For the third year in a row Edward Burgess designed a defence candidate for the Boston syndicate headed by General Charles Paine. Named Volunteer in honor of Paine's Civil War service, the defender met the challenger from the Royal Clyde Yacht Club, Thistle, in September of 1887. Thistle, designed by the brilliant and imaginative George Watson, was conceived with an eye towards specific New York sailing conditions. Watson anticipated light winds and therefore piled on the canvas, and cut away the lateral profile of Thistle's keel in order to reduce resistance. When the two boats finally came together in the same water, observers were astonished that they were so similiar.
1887 was an America's Cup landmark as it was the last time that a race for the America's Cup was sailed over the old Club course. The first race, won by Volunteer by 19 minutes and 23¾ seconds, was sailed on September 27th in a light southerly wind which took the yachts down the harbour on a winding inshore track around Southeast Spit buoy, out to Sandy Hook lightship, and back again to the finish at buoy 15 off Bay Ridge, Brooklyn. The second race off Sandy Hook was a much more fiercely fought contest. Run over a course of 40 miles, in breezy conditions, it included a long beat to windward at the start and a downwind leg to the finish - Volunteer winning by 11 minutes and 48¾ seconds.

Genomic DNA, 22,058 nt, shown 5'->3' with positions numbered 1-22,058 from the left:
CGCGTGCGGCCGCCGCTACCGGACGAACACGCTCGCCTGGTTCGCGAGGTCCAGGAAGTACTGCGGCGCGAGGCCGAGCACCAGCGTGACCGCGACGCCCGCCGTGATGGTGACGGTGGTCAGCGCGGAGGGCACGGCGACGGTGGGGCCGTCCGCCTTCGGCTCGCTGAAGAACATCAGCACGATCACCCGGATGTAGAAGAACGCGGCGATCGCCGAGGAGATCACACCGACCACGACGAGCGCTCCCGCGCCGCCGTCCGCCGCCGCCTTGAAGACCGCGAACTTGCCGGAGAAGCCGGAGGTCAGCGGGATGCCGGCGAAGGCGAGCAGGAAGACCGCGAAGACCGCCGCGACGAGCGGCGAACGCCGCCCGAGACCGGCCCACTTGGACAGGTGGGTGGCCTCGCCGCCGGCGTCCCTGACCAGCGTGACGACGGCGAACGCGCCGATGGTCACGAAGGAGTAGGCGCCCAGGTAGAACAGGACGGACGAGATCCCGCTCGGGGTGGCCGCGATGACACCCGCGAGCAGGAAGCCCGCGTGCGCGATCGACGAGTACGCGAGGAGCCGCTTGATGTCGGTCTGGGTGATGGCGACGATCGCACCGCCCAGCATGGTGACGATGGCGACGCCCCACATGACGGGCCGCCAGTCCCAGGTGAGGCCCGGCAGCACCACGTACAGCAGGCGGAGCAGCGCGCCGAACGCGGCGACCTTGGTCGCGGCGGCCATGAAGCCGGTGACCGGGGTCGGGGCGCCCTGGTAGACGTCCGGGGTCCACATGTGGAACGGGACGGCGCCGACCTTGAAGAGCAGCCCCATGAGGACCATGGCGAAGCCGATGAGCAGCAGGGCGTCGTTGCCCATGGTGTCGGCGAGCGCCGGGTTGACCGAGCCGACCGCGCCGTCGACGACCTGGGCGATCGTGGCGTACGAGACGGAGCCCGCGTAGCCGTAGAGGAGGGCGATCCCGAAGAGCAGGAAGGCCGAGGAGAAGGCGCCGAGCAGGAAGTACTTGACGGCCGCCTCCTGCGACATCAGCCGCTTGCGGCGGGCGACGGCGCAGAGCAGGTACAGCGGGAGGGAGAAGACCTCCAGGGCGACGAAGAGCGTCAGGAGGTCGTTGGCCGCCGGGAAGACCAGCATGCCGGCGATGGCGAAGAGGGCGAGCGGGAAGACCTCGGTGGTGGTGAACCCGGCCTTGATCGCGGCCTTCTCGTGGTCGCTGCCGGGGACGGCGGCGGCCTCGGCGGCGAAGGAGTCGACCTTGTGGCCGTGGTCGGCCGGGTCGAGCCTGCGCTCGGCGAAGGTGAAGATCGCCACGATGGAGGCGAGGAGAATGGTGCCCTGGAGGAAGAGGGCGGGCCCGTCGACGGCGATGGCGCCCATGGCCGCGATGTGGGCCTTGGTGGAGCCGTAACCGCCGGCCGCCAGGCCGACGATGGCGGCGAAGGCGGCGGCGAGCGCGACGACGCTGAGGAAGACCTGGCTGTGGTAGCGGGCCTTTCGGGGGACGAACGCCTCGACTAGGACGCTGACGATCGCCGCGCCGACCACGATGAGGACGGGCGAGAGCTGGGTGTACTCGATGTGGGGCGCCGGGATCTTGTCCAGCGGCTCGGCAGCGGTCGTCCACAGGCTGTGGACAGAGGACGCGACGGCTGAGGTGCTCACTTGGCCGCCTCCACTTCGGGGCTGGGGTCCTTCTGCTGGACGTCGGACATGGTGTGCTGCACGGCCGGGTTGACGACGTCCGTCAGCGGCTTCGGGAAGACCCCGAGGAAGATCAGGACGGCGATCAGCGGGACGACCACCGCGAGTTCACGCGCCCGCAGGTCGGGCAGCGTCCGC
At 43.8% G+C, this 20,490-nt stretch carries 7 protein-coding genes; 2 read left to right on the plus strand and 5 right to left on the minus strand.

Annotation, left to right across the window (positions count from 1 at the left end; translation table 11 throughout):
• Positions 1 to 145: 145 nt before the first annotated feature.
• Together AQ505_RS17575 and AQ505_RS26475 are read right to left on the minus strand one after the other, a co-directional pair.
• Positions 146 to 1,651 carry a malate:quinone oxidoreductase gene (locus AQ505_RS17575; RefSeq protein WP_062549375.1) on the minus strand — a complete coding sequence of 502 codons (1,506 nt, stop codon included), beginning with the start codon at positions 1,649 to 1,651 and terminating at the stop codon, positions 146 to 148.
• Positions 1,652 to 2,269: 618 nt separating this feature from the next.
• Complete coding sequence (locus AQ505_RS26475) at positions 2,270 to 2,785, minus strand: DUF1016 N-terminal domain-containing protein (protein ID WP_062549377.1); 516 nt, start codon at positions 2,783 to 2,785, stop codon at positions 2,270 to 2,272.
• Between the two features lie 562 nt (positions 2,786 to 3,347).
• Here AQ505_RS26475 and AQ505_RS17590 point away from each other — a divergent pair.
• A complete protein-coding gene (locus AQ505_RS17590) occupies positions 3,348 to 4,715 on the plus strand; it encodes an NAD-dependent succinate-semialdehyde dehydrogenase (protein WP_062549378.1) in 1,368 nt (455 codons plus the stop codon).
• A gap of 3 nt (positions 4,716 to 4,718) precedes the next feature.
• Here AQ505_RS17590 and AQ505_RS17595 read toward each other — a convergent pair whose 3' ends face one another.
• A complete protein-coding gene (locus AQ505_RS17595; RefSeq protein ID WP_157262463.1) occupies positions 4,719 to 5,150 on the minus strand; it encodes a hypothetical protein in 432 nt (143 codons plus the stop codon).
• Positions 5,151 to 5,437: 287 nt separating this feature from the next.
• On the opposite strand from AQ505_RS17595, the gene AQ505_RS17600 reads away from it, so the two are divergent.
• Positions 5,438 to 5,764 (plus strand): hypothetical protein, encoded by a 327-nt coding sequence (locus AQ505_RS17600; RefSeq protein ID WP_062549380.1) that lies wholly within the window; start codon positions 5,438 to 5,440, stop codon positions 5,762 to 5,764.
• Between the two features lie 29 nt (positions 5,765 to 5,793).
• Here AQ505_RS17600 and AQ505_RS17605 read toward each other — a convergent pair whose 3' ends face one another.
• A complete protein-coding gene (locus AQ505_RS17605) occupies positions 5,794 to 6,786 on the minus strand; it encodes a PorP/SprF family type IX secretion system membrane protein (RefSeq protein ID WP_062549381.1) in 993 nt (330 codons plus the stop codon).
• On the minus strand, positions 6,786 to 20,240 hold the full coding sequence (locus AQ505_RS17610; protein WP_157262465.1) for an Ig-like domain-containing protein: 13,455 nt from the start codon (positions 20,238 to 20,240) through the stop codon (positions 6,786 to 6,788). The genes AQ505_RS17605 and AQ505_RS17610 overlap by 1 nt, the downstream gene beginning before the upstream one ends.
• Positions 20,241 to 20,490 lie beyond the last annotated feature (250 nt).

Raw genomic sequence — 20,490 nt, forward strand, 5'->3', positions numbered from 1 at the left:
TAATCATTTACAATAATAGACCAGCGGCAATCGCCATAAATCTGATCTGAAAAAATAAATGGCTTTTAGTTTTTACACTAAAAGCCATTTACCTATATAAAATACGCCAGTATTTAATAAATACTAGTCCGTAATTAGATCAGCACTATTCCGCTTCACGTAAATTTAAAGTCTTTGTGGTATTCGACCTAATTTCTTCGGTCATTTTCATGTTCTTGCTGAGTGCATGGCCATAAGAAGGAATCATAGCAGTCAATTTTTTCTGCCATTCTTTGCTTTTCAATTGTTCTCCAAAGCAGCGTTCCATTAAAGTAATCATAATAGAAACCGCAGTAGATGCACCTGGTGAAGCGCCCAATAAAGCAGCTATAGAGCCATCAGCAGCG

Soon after her triumph Volunteer was purchased by John Malcolm Forbes, the owner of Puritan, who re-rigged her as a schooner in 1891. Thistle was ultimately sold to Kaiser Wilhelm II. Re-rigged and renamed Meteor, she was the first of five magnificent racing yachts, each called Meteor, which he was to own over the next 25 years.
This magisterial and spirited work shows the second race with Volunteer (leading, seen on the left) and Thistle gybing downwind. The New York Yacht Club committee boat is in front of them and numerous spectator craft are astern, witnessing one of yachting's grandest events during the so-called 'Golden Age of Yachting'.